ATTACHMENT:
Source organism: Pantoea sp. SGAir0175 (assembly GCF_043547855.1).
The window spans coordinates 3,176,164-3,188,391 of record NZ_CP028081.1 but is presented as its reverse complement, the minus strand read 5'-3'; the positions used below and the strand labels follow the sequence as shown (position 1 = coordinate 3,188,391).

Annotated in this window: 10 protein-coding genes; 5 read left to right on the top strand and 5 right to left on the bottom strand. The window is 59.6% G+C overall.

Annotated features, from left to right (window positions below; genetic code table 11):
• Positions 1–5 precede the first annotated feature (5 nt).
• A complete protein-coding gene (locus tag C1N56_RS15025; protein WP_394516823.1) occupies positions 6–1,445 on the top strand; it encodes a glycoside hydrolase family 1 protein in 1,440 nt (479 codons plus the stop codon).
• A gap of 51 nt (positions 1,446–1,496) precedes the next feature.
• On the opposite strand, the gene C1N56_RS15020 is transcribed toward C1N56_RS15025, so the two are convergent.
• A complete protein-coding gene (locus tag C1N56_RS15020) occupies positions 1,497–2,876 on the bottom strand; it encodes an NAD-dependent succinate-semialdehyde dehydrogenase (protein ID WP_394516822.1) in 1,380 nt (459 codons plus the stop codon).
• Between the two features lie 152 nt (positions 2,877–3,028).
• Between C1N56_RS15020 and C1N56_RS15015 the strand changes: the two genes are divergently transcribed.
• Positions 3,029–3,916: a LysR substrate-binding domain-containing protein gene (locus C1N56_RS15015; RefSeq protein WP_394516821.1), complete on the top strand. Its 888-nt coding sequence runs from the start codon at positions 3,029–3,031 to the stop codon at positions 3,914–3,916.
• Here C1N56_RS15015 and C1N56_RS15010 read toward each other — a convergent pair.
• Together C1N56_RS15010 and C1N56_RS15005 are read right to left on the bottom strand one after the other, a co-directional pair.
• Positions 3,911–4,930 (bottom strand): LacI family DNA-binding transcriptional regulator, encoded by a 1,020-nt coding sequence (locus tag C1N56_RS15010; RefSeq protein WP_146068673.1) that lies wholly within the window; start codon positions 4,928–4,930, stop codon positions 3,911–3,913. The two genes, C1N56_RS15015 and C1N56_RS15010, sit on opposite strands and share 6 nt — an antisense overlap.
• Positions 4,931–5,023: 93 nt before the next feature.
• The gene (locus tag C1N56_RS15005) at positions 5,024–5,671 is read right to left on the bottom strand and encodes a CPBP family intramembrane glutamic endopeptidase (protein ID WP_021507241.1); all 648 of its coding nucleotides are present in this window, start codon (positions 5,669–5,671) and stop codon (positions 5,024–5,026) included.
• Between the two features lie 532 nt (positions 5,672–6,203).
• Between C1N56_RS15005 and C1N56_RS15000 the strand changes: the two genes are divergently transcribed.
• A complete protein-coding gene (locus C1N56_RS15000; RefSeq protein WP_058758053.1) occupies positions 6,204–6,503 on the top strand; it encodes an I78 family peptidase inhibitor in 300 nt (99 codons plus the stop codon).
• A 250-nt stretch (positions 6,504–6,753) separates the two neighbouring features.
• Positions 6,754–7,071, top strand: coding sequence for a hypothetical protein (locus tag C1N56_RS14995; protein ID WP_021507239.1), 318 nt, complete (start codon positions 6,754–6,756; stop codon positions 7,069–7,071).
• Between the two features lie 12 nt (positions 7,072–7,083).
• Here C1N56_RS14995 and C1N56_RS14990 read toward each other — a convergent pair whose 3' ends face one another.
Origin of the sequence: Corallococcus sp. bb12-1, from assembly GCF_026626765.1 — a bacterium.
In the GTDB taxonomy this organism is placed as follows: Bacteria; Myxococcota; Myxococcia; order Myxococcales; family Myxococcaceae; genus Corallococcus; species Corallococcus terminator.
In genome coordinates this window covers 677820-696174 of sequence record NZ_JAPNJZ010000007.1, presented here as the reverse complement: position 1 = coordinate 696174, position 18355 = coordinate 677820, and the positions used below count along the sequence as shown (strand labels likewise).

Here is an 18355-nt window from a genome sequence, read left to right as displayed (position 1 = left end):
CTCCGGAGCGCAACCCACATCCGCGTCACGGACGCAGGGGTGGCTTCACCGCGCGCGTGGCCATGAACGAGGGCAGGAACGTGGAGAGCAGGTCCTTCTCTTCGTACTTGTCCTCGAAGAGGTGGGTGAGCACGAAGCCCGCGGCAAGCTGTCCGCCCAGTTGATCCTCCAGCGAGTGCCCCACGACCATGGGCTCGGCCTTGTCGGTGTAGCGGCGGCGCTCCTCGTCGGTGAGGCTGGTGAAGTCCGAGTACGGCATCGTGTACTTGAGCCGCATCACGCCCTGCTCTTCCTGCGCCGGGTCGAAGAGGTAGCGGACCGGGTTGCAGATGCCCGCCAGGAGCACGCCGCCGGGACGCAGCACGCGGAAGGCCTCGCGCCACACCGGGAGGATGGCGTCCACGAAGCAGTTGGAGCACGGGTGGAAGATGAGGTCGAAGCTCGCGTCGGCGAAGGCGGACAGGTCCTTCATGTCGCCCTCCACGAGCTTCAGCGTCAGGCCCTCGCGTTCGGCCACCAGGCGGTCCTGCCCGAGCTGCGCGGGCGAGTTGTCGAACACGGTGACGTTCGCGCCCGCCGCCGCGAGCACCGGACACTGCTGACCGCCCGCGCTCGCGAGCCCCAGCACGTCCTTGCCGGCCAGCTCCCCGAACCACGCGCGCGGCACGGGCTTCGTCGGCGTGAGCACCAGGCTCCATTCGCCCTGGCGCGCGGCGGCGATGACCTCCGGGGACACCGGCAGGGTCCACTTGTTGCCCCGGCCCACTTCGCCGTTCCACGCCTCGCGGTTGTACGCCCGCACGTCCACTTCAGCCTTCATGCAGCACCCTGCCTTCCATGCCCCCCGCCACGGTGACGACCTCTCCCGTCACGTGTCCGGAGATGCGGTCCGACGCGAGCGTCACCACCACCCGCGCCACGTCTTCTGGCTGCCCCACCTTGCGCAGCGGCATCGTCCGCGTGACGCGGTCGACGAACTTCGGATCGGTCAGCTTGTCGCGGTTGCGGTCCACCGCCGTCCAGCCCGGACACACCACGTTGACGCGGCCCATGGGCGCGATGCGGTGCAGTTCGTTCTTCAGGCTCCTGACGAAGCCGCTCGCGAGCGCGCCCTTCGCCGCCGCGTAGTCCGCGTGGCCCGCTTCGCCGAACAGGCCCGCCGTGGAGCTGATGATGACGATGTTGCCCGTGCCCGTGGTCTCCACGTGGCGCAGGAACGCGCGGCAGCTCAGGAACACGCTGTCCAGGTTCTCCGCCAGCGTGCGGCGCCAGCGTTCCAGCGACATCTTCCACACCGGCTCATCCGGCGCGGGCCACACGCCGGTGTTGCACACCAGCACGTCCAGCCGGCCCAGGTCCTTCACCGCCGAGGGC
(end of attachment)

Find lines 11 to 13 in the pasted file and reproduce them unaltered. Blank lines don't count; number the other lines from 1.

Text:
• Between C1N56_RS15020 and C1N56_RS15015 the strand changes: the two genes are divergently transcribed.
• Positions 3,029–3,916: a LysR substrate-binding domain-containing protein gene (locus C1N56_RS15015; RefSeq protein WP_394516821.1), complete on the top strand. Its 888-nt coding sequence runs from the start codon at positions 3,029–3,031 to the stop codon at positions 3,914–3,916.
• Here C1N56_RS15015 and C1N56_RS15010 read toward each other — a convergent pair.